That’s how the testers inspect the functional behavior of the application, track the system RAM, CPU usage, its response time, and the performance of the overall software. Dynamic testing has another name as validation testing. It can either be Functional Testing as well as non-functional testing.

Types of Dynamic Testing techniques:

1. Unit Testing:

This testing happens mostly at the developer’s end. The essential artifacts which get tested are the source code of the application’s various modules.

2. Integration Testing:

The purpose of this technique is to verify the interfacing between two or more modules once they get tied up together.

3. System Testing:

This testing gets done on the entire software with all modules working.

4. Acceptance Testing:

This testing runs the validation keeping the user’s point of view in mind.

In software development lifecycle, both the Static Testing and Dynamic Testing are essential to certify the application functionality. Each of these has its strength and weakness which you should be aware.

Static Testing Vs. Dynamic Testing:

1. Static Testing belongs to the white box testing. It gets performed at an early stage of development. It incurs a lower cost as compared to the dynamic testing.

Dynamic Testing gets performed at the final stage of the development process.

2. Static testing has better line coverage than the dynamic testing in the short duration.

Dynamic Testing has lower no. Of line coverage as it examines only a smaller part of the code.

3. Static testing occurs before the application is for the deployment.

Dynamic Testing happens after the code got deployed.

4. Static testing gets done in the verification stage.

Dynamic testing completes in the validation stage.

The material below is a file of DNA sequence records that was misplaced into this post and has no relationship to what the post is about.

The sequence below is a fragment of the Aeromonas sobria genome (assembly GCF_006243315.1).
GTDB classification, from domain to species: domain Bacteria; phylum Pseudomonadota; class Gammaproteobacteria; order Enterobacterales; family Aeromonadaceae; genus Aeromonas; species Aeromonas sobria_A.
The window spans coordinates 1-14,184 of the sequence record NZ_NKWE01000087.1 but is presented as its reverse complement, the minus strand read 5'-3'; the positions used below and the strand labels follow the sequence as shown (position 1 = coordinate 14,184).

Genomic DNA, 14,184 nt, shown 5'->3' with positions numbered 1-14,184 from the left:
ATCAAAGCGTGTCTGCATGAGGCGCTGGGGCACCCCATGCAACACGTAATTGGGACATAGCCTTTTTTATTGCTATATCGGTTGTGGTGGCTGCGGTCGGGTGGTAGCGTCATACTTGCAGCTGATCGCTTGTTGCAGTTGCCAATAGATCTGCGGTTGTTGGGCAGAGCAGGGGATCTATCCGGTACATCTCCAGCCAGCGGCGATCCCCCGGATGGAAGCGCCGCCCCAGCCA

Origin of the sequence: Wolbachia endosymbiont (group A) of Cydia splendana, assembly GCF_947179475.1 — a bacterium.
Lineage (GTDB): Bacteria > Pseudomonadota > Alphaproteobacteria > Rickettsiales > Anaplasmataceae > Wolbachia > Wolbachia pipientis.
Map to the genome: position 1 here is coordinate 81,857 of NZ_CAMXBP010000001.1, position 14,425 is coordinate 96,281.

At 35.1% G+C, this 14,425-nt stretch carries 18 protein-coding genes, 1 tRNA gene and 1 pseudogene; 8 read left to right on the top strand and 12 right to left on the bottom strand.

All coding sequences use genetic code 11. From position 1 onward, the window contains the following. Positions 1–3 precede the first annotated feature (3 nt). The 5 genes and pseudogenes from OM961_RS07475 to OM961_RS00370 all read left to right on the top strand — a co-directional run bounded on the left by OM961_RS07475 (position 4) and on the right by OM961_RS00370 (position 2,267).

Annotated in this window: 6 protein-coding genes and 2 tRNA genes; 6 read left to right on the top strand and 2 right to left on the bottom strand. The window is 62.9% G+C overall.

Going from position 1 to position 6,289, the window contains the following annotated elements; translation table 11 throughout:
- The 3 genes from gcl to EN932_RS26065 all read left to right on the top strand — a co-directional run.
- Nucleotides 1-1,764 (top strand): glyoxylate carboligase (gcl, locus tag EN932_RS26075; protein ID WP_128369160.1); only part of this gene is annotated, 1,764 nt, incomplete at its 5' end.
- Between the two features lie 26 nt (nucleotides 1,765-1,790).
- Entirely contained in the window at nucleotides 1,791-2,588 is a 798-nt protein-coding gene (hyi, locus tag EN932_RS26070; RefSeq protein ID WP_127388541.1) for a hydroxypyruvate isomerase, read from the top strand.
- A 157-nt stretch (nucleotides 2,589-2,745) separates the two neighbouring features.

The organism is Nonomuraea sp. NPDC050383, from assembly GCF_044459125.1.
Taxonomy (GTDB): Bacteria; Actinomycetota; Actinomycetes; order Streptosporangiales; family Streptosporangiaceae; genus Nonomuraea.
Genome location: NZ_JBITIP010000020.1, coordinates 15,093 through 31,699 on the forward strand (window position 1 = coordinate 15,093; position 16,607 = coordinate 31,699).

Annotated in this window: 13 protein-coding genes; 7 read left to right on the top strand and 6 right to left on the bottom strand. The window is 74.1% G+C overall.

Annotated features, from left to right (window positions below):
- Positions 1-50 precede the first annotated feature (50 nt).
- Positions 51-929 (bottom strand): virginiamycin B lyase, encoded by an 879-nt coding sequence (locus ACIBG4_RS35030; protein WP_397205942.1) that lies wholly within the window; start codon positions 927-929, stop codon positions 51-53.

5. No execution happens in the static testing.

Dynamic testing requires the code execution.

6. Static testing produces the analysis of the code along with the documentation.

Dynamic Testing reports the bottlenecks in the application.

7. In Static Testing, the team prepares a checklist describing the testing process.

In Dynamic Testing, the test cases get executed.

8. Static Testing Methods are Walkthroughs and code reviews.

Dynamic testing majorly has the functional and nonfunctional validation.

Summary – Static Testing And Dynamic Testing

In any Software development methodology, both the Verification and Validation process get carried out to certify that the final software has all the requirements implemented correctly.

Static testing scrutinizes the application code without any execution. It lies under the umbrella of Verification. The testers have got multiple Static testing techniques such as Inspection, Walkthrough, Technical and Informal reviews, etc.

On the contrary, Dynamic testing validates the working product. It lies under the umbrella of Validation. The standard Dynamic testing techniques are Unit Testing, Integration Testing, System or Stabilization Testing and the User Acceptance Testing. Here, the product gets validated by both functional and non-functional aspects.

Further reading – 100 Manual Testing Interview Questions.